"Stars" come in two major categories: astrophysical objects like our sun, and fusion plasma experiments such LLNL's Spheromak and the proposed International Thermonuclear Experimental Reactor (ITER). Spectroscopy, the measurement and interpretation of the emission and absorption of radiant electromagnetic energy, is critical for understanding the physical behavior of both types of "stars." You will learn how scientists use spectroscopic measurements of light to study the stars, conduct cutting-edge fusion energy research, and how to construct your own spectroscope.
Today you will learn
- What is plasma?
- How do we study plasmas using electromagnetic waves (light)?
- Why is plasma spectroscopy important for astrophysics and fusion research?
- Why should you care about fusion plasmas?
Students will learn how scientists use plasma spectroscopy to understand astrophysical objects and fusion experiments, including measurement on LLNL's fusion experiment.
Student Lecture Notes
Director, Institute for Laser Science and Applications
Chief of Staff, Physical Sciences Directorate
Lawrence Livermore National Laboratory-University of California
Dr. Donald Correll earned his BS in physics with honors from California State University at Long Beach in 1969 and his Ph.D. in plasma physics from the University of California at Irvine in 1976. While at UC Irvine, he was both a UC Regents/Chancellor Fellow and a Hughes Foundation Doctoral Fellow.
Dr. Correll began his research career with the Magnetic Fusion Program at the Lawrence Livermore National Laboratory (LLNL). From 1976 through 1987, he was an experimental physicist. In 1988, he changed emphasis from science research to science management when he joined the Laser Fusion Program at Livermore Lab. From 1998 through 2003, Dr. Correll was the Director of the LLNL's Education Program.
In 2003, Dr. Correll became the Director for LLNL's Institute for Laser Science and Applications (ILSA). In 2006, he was appointed Chief of Staff (acting) for LLNL's Physics and Advanced Technologies (PAT Directorate. Prior to the Chief of Staff assignment, he was the Principal Deputy Program Leader for LLNL's Fusion Energy Program for three years. Dr. Correll is currently both the ILSA Director and the Physical Sciences Directorate Chief of Staff.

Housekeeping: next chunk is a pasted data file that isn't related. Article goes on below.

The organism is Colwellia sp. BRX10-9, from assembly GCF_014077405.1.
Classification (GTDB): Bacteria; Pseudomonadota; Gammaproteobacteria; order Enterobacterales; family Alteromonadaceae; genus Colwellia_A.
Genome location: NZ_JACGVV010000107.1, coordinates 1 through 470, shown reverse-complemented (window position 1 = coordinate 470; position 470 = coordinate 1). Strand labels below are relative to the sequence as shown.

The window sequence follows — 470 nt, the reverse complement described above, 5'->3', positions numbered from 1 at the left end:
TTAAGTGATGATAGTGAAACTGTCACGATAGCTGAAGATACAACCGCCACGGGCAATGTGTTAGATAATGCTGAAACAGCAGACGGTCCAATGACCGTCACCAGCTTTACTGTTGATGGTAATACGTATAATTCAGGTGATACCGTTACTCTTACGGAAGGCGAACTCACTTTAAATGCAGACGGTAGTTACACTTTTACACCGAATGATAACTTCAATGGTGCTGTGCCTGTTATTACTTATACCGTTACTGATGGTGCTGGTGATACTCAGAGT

In addition to his science research, management, and education positions, Dr. Correll has also been a lecturer at the Department of Applied Science, UC Davis/Livermore. He is a member of the Department of Physics and Astronomy Advisory Council, California State University, Long Beach and advisor to the Edward Teller Education Center.
Dr. Correll has been either a principal author or a multiple author on over 30 refereed research journal publications. He has also authored plasma physics and fusion education material. He has articles in the Macmillan Physics Encyclopedia, 1996; the Grolier Book of Knowledge, 1999; and the CRC Press Dictionary of Material Science and High Energy Physics, 2001.
Dr. Correll was one of the three first recipients of the Special Award for Education and Outreach from Fusion Power Associates. He is the past chair of the Education and Outreach Committee of the APS-Division of Plasma Physics and is a past member of the APS Committee on Education.
Dr. Correll is a member of the AAAS, AAPT, APS, OSA, Sigma Pi Sigma, and the Sigma Xi Research Society. He has testified before Congress several times as a spokesman and expert on fusion energy. He has also been a panel member for national fusion studies held by the Congressional Office of Technology Assessment and for national laboratory studies held by the General Accounting Office.
His accomplishments in science research and education have resulted in Dr. Correll being elected to Fellowship in the American Physical Society in 1993 and included in the 1994 U.S. and world editions of "Who's Who in Science and Engineering."
Earth and Space Science and AP Physics Teacher
Los Gatos High School
Dan Burns has been teaching Earth and Space Science and AP Physics at Los Gatos High School since 1992. He is the LGHS science department chair and past president of the Northern California/Nevada American Association of Physics Teachers. He has worked on curriculum development and teacher workshops for the SETI Institute, the USGS, NASA, AAPT, and San Jose State University. He has a BS in Aerospace Engineering from the University of Illinois. Prior to becoming a teacher Dan was a senior research specialist for the Lockheed Missiles and Space Company. Dan is an avid amateur astronomer and astrophotographer and has had several pictures published in astronomy magazines.